Previous research in our laboratory demonstrated that tomato seedling roots and crowns became highly susceptible to P. capsici following a brief exposure of the roots to salt stress (Dileo et al., 2010) (Supplementary Figure S1). These plants generally regained turgor during the course of the stress treatment, but remained in a predisposed state in the absence of visible stress symptoms for up to 24 h following removal from the salt. The salt stress effect on disease appears to operate through an ABA-dependent mechanism, as evidenced by the loss of predisposition in ABA-deficient mutants and partial complementation with exogenous ABA to restore the predisposition phenotype (Dileo et al., 2010). Salinity stress also has been shown to make roots more attractive to Phytophthora zoospores (MacDonald, 1982). In the present study, chemoattraction of P. capsici zoospores to exudates from salt-stressed roots was significantly greater than to exudates from non-stressed roots. However, exudates from salt-stressed roots of wild-type tomato plants and ABA-deficient mutants were equally attractive (Figure 1). Thus, differences in root attraction to zoospores cannot explain the differences in disease severity between wild-type and ABA-deficient plants. These results reinforce our view that the determinative effects of stress-induced ABA in predisposition occur during infection, invasion and colonization, rather than during pre-infection events related to root exudation, zoospore attraction and initial contact with the root (Swiecki and MacDonald, 1988). Our results also affirm an earlier study on salinity-induced susceptibility to Phytophthora root rot that pointed to a strong effect of the stress on host defenses (MacDonald, 1984).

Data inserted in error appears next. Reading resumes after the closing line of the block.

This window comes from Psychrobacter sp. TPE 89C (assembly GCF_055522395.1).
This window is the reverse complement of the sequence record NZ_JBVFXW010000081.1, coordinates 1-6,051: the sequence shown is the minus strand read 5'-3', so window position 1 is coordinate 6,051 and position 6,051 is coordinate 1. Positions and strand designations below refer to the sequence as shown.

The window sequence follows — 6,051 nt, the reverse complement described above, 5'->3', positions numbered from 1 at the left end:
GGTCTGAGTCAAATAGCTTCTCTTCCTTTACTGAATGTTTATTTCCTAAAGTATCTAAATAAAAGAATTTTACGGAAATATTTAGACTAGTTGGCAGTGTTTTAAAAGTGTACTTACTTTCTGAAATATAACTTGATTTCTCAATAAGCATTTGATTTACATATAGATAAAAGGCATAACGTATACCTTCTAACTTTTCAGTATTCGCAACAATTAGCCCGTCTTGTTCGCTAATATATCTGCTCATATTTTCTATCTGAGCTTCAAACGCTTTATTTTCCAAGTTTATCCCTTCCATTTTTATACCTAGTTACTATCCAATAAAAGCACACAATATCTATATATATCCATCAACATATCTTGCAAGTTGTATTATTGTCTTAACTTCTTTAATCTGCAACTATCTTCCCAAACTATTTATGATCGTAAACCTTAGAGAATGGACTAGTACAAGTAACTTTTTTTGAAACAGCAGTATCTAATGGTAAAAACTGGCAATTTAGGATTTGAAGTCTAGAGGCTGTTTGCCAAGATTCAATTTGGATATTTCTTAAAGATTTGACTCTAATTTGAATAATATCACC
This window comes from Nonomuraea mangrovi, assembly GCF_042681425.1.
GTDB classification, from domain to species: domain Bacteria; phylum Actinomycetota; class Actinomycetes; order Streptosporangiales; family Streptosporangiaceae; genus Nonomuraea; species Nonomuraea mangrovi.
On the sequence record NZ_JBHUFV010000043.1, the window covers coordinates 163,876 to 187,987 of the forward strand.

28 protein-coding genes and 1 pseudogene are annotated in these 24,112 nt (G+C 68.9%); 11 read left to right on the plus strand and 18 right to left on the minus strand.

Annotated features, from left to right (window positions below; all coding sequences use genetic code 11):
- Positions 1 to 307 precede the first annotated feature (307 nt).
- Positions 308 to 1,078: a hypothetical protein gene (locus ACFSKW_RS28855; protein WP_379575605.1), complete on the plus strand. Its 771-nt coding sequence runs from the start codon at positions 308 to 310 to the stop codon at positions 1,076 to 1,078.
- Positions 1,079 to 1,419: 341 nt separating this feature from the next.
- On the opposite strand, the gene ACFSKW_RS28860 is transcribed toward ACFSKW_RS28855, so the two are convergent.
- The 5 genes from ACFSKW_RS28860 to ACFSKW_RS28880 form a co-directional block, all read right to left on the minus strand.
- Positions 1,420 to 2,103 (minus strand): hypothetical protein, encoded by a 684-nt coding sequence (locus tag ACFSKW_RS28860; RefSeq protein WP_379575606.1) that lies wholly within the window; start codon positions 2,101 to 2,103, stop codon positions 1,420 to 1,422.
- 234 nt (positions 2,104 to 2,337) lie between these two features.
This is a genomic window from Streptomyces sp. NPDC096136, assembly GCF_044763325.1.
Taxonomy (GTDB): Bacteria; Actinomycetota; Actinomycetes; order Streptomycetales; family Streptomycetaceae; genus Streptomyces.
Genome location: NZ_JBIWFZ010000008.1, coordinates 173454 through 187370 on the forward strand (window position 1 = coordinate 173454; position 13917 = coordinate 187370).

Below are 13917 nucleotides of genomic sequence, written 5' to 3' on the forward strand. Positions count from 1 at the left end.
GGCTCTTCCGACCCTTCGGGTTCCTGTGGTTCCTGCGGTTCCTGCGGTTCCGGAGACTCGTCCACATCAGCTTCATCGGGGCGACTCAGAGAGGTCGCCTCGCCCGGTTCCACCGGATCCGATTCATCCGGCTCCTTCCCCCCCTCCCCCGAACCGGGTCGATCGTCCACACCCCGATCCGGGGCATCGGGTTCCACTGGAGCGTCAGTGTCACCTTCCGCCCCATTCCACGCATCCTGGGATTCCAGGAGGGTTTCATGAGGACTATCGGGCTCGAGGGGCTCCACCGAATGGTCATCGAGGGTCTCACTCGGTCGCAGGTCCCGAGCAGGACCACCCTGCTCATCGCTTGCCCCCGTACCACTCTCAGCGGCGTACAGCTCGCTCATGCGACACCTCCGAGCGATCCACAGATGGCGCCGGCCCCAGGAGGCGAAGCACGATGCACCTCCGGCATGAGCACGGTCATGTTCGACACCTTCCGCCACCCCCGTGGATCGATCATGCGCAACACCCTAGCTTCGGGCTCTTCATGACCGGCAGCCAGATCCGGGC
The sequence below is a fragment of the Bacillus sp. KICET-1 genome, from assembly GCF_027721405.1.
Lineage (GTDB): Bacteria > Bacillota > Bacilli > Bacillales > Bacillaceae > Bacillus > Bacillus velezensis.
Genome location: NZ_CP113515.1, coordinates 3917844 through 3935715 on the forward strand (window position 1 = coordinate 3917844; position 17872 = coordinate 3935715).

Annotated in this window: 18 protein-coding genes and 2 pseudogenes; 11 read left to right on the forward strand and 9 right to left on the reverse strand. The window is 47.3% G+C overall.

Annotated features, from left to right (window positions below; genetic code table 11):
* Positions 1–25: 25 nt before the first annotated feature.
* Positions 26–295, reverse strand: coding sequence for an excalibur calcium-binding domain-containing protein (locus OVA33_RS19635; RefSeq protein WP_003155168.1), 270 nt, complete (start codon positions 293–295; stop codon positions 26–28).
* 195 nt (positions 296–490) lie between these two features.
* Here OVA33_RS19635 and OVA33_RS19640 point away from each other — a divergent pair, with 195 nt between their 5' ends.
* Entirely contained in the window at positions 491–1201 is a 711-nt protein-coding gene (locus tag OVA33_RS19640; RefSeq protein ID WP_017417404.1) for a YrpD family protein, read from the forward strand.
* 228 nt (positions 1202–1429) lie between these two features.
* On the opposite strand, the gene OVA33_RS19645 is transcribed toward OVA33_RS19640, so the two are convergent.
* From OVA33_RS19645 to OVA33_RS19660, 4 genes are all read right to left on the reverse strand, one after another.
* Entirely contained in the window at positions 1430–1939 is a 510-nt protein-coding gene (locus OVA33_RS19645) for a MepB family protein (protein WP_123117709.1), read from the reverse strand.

P. capsici is a hemibiotroph, establishing haustoria in host cells during the early stages of infection, and then necrotizing host tissue as the infection progresses (Lamour et al., 2012). Confocal imaging revealed the presence of haustoria in infected tomato roots that appeared as simple protrusions into root cells (Supplementary Figure S2), closely resembling those described in the literature for Phytophthora haustoria (Hwang et al., 1989; Lee et al., 2000). After reviewing dozens of P. capsici infections in non-stressed and salt-stressed roots, we concluded that haustoria are present in both treatments. Therefore, it does not appear that P. capsici alters its fundamental infection strategy in salt-stressed tomato roots. The only clear distinction apparent between treatments was the increased rate of colonization, as reflected in greater abundance of hyphae in the salt-stressed roots relative to the controls. While the pathogen’s infection strategy does not appear to change, based on microscopic examination, it is possible that P. capsici alters its strategy in other ways, such as the timing or pattern of display of effectors. We attempted to measure expression of putative and known P. capsici effector genes believed to correspond to the switch from biotrophy to necrotrophy (Kelley et al., 2010). Pathogen RNA proved difficult to recover during early infection and later as plant tissues died, and so we were unable to detect alterations in effector expression as a function of treatment. Transcriptome analyses using deep sequencing as reported in a study of P. capsici on tomato leaves may prove to be better able to address this question (Jupe et al., 2013).